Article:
While this statement is closer to clarity, all Justice Roger said is that the degree of uncertainty, which existed on February 19, 2020, was “one of the many factors” he considered in assessing the reasonable period of notice. What effect such consideration had on the court’s decision is left unstated.

Even more recently, in Skowron v. ABC Technologies Inc., 2021 ONSC 3734 (CanLII) (released May 21, 2021), Justice Fred Myers wrote:

[30] In addition to the Bardal factors, it is relevant that we are in difficult economic times at present. I have no indication that the job market for sixty-plus year old project engineers is particularly buoyant in Toronto during the third wave of the pandemic.

While that statement yet closer to the court stating “employees will receive more notice if terminated during the pandemic,” it is still nuanced.

Commentary

For all of the changes to the legal system wrought by this pandemic (many of them welcome and overdue,) it is either amusing or comforting that the seminal authority on how to calculate reasonable notice remains a decision from 1960.

As Justice Myers noted at paragraph 6 of his reasons for decision in Skowron, “Chief Justice McRuer’s seminal words from [Bardal v. Globe & Mail Ltd., 1960 CanLII 294 (ON SC)] remain controlling today:”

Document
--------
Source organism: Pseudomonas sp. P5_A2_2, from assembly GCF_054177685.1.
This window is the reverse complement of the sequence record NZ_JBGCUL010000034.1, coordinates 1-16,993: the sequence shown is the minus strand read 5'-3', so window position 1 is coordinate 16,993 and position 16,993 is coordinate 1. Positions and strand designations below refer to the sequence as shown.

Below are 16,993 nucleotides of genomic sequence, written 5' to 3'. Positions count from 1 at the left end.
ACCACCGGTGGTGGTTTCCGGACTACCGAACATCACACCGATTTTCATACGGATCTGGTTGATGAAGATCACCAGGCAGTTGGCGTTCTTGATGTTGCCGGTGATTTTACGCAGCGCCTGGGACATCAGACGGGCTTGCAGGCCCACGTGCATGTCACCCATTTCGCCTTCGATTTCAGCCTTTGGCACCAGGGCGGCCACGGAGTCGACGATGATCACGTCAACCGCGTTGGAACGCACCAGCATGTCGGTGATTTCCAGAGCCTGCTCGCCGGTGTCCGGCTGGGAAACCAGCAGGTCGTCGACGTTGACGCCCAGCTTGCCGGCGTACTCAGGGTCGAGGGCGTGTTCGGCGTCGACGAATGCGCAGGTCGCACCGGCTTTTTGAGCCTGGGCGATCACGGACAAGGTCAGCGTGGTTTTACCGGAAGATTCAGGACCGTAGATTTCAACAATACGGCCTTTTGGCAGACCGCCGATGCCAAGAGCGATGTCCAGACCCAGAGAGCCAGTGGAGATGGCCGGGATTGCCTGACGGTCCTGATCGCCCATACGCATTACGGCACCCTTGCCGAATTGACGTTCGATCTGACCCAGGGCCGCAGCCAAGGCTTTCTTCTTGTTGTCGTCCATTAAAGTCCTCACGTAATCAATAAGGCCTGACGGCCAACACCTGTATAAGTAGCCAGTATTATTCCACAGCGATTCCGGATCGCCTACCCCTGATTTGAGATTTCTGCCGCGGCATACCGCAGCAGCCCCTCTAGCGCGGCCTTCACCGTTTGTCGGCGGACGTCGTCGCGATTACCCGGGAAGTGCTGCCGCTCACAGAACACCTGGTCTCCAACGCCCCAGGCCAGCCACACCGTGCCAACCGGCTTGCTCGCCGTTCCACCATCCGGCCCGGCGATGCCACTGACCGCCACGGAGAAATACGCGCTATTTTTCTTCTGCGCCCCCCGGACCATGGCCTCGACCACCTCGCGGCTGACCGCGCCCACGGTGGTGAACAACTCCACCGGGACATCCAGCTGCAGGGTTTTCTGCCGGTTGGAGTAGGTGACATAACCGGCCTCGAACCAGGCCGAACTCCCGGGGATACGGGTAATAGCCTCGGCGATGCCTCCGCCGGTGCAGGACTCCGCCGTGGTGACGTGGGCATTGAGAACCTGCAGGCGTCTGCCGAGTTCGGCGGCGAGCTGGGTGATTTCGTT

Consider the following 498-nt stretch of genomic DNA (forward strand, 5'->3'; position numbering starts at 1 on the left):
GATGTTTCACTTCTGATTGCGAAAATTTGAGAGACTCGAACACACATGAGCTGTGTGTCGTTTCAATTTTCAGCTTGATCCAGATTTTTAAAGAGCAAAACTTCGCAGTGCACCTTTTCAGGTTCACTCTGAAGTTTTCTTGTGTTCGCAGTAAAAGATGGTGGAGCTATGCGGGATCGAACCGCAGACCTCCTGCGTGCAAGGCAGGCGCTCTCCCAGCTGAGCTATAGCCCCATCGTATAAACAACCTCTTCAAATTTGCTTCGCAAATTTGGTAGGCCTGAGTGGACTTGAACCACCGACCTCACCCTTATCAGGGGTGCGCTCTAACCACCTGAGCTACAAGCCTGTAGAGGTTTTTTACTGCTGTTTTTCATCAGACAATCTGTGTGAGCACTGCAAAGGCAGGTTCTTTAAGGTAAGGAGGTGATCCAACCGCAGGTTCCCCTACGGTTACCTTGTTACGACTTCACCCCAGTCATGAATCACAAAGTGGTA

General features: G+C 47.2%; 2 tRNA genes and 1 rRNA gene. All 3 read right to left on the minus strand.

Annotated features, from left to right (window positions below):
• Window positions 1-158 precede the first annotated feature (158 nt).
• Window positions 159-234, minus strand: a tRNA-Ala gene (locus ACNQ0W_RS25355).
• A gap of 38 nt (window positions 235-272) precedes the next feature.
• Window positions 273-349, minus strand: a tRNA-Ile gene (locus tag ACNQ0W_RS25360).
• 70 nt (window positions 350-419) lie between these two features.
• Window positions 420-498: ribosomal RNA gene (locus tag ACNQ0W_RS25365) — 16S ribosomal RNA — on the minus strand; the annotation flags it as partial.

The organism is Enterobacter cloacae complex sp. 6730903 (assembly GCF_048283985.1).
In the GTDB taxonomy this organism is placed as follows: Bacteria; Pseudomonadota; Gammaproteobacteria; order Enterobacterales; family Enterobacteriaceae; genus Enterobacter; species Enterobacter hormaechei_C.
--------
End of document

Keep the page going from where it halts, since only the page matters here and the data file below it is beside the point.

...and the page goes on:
The reasonableness of the notice must be decided with reference to each particular case, having regard to the 'character of the employment, the length of service of the servant, the age of the servant and the availability of similar employment, having regard to the experience, training and qualifications of the servant.

Moreover, and as others have noted, all COVID-19 really is, if anything at all, is an impact on the availability of similar employment. And, while many will argue that COVID-19 has had a negative impact “on the economy,” it is important to remember that the “economy” is not a singular entity. Unquestionably, the pandemic and the public health measures introduced in an attempt to bring it to heel have destroyed certain segments of the economy rendering the “availability of similar employment” practically nil. However, other aspects of “the economy” have never been busier: public health officials, research scientists, information technology professionals, mental health workers, and (I would suggest) employment lawyers, would be on that list. Persons (somehow) terminated from employment in one of those professions might have a difficult time arguing that the effects of the pandemic resulted in fewer job opportunities, thereby necessitating an extended notice period.

So, is COVID-19 a game changer for wrongful dismissal cases? The answer (as of now) would be appear to be “yes,” if we’re talking about procedural elements, but “no,” if we’re talking substantive law.

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As always, everyone’s situation is different. The above is not intended to be legal advice for any particular situation. It is always prudent to seek professional legal advice before making any decisions with respect to your own case.